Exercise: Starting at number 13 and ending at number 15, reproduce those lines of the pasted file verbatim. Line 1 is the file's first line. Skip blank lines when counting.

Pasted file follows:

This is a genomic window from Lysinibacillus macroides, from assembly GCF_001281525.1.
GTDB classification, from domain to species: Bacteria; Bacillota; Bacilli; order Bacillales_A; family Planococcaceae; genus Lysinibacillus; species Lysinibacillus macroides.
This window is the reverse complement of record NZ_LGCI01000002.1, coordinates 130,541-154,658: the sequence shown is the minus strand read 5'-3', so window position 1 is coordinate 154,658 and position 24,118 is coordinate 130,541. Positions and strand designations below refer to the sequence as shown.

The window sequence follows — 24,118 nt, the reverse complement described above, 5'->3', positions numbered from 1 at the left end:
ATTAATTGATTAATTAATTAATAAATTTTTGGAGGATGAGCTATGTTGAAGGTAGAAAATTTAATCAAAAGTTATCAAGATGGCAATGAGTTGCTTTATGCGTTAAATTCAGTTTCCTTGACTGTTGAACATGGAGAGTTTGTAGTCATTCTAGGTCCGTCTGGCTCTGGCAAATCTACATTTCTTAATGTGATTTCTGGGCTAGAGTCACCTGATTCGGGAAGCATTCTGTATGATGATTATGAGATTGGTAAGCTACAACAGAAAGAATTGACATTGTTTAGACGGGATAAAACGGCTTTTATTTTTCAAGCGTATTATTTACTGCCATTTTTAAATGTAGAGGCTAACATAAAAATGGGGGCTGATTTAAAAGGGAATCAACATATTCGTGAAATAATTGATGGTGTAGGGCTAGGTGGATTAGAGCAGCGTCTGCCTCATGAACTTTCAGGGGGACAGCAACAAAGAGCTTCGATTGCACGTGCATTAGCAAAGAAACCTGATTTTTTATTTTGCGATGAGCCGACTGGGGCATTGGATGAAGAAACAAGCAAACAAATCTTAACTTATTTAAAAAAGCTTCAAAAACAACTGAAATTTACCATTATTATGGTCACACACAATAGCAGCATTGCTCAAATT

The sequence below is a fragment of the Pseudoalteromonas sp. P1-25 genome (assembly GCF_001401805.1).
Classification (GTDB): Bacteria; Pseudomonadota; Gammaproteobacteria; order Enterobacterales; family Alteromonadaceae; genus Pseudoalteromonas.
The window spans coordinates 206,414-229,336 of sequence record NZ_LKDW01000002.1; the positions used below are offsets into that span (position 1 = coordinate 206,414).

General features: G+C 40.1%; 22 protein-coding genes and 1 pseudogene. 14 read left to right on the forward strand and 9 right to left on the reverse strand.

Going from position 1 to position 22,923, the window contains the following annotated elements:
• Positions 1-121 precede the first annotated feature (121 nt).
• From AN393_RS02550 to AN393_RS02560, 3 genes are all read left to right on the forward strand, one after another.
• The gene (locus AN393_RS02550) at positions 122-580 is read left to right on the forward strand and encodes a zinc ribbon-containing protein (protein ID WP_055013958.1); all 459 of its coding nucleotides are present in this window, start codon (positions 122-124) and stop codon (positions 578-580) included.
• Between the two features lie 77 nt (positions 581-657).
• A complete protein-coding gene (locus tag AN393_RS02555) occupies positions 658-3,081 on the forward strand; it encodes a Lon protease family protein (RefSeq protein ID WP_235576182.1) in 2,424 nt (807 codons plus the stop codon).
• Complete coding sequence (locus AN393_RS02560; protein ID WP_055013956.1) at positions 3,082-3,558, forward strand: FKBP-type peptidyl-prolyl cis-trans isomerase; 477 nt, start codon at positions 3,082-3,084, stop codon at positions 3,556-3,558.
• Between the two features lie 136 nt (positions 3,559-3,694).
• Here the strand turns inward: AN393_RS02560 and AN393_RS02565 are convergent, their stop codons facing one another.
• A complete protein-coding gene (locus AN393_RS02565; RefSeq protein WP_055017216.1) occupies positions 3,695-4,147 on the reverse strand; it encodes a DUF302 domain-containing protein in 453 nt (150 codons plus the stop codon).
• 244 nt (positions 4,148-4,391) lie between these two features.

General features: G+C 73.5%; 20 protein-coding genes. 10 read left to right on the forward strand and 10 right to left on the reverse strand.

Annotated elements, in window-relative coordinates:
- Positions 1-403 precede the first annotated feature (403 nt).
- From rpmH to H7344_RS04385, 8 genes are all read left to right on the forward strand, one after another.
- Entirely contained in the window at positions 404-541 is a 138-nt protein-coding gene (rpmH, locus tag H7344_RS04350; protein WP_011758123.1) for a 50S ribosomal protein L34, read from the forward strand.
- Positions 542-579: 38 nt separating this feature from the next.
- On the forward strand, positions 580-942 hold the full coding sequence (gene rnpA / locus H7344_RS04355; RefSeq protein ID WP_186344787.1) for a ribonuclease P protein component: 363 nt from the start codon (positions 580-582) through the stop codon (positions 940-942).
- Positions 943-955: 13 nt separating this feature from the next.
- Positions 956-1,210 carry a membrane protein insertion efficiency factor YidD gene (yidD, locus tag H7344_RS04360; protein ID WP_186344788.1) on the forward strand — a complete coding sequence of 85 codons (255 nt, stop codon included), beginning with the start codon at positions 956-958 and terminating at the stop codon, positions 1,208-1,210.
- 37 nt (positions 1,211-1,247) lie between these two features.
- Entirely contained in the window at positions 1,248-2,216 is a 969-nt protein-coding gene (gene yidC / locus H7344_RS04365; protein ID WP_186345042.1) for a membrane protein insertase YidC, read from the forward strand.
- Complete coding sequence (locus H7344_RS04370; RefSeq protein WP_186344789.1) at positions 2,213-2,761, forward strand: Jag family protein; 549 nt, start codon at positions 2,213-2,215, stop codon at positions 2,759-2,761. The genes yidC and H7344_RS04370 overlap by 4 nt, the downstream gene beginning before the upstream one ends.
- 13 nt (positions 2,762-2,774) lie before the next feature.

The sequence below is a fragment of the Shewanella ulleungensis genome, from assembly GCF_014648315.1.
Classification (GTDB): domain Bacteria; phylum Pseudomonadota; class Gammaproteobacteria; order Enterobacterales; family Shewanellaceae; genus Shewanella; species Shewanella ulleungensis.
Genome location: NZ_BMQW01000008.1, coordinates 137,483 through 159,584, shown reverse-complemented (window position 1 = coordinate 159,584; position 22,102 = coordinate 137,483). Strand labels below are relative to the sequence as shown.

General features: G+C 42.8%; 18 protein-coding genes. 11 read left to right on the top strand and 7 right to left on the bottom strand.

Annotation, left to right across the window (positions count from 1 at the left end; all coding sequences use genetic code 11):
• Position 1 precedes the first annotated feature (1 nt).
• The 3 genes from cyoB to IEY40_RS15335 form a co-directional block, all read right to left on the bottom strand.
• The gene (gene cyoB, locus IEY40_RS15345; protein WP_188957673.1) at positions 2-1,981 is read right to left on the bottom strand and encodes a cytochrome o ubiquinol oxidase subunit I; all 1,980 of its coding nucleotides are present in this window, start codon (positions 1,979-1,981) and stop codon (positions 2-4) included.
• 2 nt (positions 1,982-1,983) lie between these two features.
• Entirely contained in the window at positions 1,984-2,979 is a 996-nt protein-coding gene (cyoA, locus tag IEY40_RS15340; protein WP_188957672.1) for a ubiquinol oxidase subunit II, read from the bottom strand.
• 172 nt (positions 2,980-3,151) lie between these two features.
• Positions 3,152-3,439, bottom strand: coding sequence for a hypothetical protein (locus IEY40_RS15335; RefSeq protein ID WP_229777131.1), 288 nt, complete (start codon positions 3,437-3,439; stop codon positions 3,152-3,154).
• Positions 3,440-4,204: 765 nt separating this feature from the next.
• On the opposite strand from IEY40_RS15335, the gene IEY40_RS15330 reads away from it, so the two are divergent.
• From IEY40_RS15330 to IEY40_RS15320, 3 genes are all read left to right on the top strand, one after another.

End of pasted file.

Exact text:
• The gene (locus AN393_RS02550) at positions 122-580 is read left to right on the forward strand and encodes a zinc ribbon-containing protein (protein ID WP_055013958.1); all 459 of its coding nucleotides are present in this window, start codon (positions 122-124) and stop codon (positions 578-580) included.
• Between the two features lie 77 nt (positions 581-657).
• A complete protein-coding gene (locus tag AN393_RS02555) occupies positions 658-3,081 on the forward strand; it encodes a Lon protease family protein (RefSeq protein ID WP_235576182.1) in 2,424 nt (807 codons plus the stop codon).